Battle Royale–Part the Second

When trying to discern the differences between the many computing system choices out there, it becomes clear very quickly that this is no easy task. For one thing, there are questions of what sort of form factor makes sense (i.e., netbook vs. laptop vs. desktop), what sort of power you need, and what it is that you’re going to be doing with your machine. Additionally, it can be maddening trying to distinguish the operating system from the many add-ons available and that come prepackaged with a machine bought at retail.

So I’ve decided that the best way for me to get a grip on everything, I will start with a comparison of what you would get if you obtained only the operating system. In other words, what would you get if you went to a store and purchased, say Windows Vista Home Premium, or OS X, or downloaded a Linux distro. What, in other words, is built in if you had only that installed on your machine and nothing else. It isn’t necessarily the most logical place to start. After all, if you don’t have Apple hardware, you can’t install OSX legally. And it is unclear to me that many people buy Vista at retail. (And to top it all off, Vista is a dead brand, soon to supplanted by Windows 7 and all of its many flavors.)

The reason I’m starting here, however, is because I want to get at the heart of what you get with the operating system, and what the value of the software is from that approach.

I think it’s important to look at what you get from the following categories: internet capability (i.e., built-in browser(s)); general productivity applications (i.e., word processing, spreadsheets, presentations, non-web-based email, et cetera); data backup; entertainment (i.e., media playback and games); photo management (i.e., ability to display, manage, and edit digital photos); and content creation (i.e., ability to create music and/or movies). Additionally, I have looked at miscellaneous goodies that are built-in, that aren’t necessarily things that are deal-breakers, but nonetheless may factor into a decision.

Read more “Battle Royale–Part the Second”

Battle Royale, Part the First

I just wrapped up a response to the USPTO on a trademark registration I’m working on, and to celebrate, I thought I’d do a little thought experiment.  I’ve noticed how Microsoft’s latest ads are getting the Apple-ites all riled up, which is funny in itself.

If you haven’t been paying attention, Microsoft has been running “Laptop Hunters” ads (where are Grant and Jason?) which show that laptops running Windows are cheaper than Apple’s laptops.  First, there was Laurena, and then the Giampaolo guy, and most recently, an 11-year-old kid with his mother (Lisa and Jackson).  (Am I the only one who thinks of Amy Sedaris when I look at her?)

To counter the obvious differential in up-front cost, Apple fans like to say something to the effect of “Look what you get built in with OSX, though!  To get your crappy Windows machine up to speed with my beautiful Mac, you need to spend more money, and then your cost savings are non-existent!  So, nyah!”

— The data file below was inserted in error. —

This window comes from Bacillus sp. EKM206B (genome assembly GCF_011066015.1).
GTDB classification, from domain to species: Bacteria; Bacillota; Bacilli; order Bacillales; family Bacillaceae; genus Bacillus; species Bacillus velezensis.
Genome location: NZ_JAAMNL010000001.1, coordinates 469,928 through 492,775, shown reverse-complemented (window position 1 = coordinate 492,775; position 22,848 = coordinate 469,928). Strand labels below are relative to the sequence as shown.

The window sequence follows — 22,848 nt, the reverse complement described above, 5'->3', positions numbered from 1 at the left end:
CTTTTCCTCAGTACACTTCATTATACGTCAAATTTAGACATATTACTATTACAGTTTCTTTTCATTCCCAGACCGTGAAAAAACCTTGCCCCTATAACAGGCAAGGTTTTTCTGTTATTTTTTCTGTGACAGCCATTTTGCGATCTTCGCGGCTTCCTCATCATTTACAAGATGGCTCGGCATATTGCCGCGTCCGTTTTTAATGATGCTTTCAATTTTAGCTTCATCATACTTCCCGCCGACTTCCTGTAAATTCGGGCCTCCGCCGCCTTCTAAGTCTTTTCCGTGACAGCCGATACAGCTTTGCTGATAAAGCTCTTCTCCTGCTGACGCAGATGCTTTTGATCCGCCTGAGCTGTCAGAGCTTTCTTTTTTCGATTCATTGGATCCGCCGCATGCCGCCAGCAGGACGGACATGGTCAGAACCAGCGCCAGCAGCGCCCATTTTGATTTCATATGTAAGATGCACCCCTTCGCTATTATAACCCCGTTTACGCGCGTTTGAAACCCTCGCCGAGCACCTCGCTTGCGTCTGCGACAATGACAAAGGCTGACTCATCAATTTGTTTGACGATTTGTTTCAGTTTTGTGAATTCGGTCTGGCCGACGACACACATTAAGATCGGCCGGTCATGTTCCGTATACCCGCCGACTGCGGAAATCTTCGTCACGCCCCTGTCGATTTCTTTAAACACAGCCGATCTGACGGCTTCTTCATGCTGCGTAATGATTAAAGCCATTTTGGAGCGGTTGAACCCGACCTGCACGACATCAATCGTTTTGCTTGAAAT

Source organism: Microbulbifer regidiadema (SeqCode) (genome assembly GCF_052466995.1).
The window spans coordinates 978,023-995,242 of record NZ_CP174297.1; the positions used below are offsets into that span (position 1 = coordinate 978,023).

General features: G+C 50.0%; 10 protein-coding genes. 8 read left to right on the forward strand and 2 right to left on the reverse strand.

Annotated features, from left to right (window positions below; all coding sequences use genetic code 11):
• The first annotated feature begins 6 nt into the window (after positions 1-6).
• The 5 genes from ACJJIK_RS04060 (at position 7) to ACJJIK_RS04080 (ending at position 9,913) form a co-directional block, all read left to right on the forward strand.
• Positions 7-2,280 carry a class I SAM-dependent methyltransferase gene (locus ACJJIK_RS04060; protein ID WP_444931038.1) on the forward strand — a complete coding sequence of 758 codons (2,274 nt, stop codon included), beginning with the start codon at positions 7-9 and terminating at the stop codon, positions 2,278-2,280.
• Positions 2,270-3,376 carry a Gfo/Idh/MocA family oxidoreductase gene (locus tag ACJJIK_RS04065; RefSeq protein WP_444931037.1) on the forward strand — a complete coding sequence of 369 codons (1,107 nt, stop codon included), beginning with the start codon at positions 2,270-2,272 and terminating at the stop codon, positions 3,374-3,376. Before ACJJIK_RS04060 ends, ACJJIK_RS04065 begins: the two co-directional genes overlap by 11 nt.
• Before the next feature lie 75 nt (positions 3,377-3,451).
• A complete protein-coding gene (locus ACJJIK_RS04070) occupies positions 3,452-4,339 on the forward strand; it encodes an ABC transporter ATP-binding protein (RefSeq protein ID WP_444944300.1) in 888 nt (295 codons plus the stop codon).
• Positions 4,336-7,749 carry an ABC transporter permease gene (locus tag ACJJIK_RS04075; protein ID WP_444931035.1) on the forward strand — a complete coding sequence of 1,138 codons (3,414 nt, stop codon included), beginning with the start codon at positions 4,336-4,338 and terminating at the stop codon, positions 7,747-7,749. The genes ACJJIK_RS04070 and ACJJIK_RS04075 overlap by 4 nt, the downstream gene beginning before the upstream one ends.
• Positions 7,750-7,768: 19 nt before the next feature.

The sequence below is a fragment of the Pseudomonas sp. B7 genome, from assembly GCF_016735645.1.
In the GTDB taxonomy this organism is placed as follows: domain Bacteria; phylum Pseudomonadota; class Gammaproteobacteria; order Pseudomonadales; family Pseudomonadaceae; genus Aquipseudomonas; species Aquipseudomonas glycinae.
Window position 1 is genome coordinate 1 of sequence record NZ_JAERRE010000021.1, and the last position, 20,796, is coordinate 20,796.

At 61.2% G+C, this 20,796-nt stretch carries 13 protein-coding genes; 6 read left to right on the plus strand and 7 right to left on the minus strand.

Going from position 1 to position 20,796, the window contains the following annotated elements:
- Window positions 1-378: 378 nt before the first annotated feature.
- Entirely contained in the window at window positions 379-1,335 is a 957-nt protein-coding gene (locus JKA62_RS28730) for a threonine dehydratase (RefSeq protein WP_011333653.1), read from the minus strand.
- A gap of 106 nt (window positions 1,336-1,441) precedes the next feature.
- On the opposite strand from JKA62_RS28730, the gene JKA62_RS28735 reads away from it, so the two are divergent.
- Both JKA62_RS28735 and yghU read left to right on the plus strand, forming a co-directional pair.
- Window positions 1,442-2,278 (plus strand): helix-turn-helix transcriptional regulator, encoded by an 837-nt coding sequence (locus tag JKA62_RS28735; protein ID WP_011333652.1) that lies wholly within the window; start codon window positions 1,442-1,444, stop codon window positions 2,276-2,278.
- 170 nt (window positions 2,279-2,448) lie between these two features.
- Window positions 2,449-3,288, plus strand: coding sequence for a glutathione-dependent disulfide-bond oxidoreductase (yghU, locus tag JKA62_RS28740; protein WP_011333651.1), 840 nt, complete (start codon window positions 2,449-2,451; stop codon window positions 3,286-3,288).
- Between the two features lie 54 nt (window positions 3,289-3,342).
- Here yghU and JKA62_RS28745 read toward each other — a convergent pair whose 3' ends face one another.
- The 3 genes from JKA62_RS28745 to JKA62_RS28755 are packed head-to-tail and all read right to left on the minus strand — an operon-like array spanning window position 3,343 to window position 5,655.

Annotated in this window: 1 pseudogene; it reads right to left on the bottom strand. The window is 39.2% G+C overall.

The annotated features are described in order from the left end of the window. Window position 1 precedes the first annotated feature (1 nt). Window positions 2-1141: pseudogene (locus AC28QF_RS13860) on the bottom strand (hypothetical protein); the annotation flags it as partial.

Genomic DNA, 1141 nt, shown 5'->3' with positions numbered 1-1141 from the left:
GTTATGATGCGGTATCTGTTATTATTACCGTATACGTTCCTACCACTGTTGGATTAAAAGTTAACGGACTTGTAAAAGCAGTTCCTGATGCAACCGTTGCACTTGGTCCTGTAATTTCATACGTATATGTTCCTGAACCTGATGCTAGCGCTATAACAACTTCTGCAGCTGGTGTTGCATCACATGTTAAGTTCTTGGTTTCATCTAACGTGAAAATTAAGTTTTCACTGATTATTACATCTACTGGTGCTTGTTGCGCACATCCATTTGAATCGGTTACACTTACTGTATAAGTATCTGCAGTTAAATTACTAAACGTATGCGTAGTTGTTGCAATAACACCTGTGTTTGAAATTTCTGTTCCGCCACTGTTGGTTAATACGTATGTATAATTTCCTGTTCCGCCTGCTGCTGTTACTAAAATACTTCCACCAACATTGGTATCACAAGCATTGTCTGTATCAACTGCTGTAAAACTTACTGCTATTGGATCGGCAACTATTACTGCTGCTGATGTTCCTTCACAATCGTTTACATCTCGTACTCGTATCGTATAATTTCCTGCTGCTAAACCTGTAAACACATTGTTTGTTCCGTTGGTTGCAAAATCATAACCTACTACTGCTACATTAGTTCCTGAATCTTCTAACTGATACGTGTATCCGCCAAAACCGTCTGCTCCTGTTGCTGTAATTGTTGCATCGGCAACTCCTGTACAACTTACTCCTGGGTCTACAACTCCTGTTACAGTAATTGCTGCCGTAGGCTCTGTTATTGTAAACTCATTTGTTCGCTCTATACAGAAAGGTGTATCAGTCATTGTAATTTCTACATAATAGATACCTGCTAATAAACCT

It’s not a bad argument to make.  After all, people buying cars are urged to take “total cost of ownership” into account when making purchasing decisions.  (Edmunds.com has a nice little tool called “True Cost to Own”, for example.)  After all, that $15,590 Mazda3 may cost less up front than this $16,260 Honda Fit, but after all is said and done, over five years, you come out just about even.   (See also, the Total Quality Index issued by Strategic Vision.)

So Apple has a point.  Maybe OSX comes bundled with so many goodies that the price differential disappears.  Of course, there’s one very noisy contingent that gets ignored in all these comparisons: all the various flavors of Linux distros: Ubuntu, Fedora, Mandriva, Linux Mint, OpenSuse, et cetera et cetera.  There are hundreds of variants, and almost none of them cost one penny.  What’s more, the software that works in that environment also costs nothing.  With Linux, generally speaking, your hardware is your only cost of ownership; it’s almost as if you bought a car, and your gas and repair bills were covered.

So this got me thinking about the economy and small business owners, about the true cost of getting a computer (or computers) for the workplace, and about what really makes the most sense.  Is it the general familiarity of Windows, warts and all?  Or is it the cool insouciance of OSX?  Or maybe it’s a nice solid Linux distro.  Over the next few weeks, I’ll be taking time here and there to look into this question, and at the end of the process, I hope to have come up with some sort of answer.

A few obligatory qualifications:  I currently run Windows Vista, generally like it, and haven’t had any problems with it whatsoever.  I also have family members who swear by OSX, and also have played around with it extensively since the time Jobs was there before he wandered in the wilderness for a few years.  And I have played with Linux on a once-awesome, now-sluggish laptop, didn’t especially like the experience, but will pick up the mantle once again.  So I really don’t have a dog in the fight.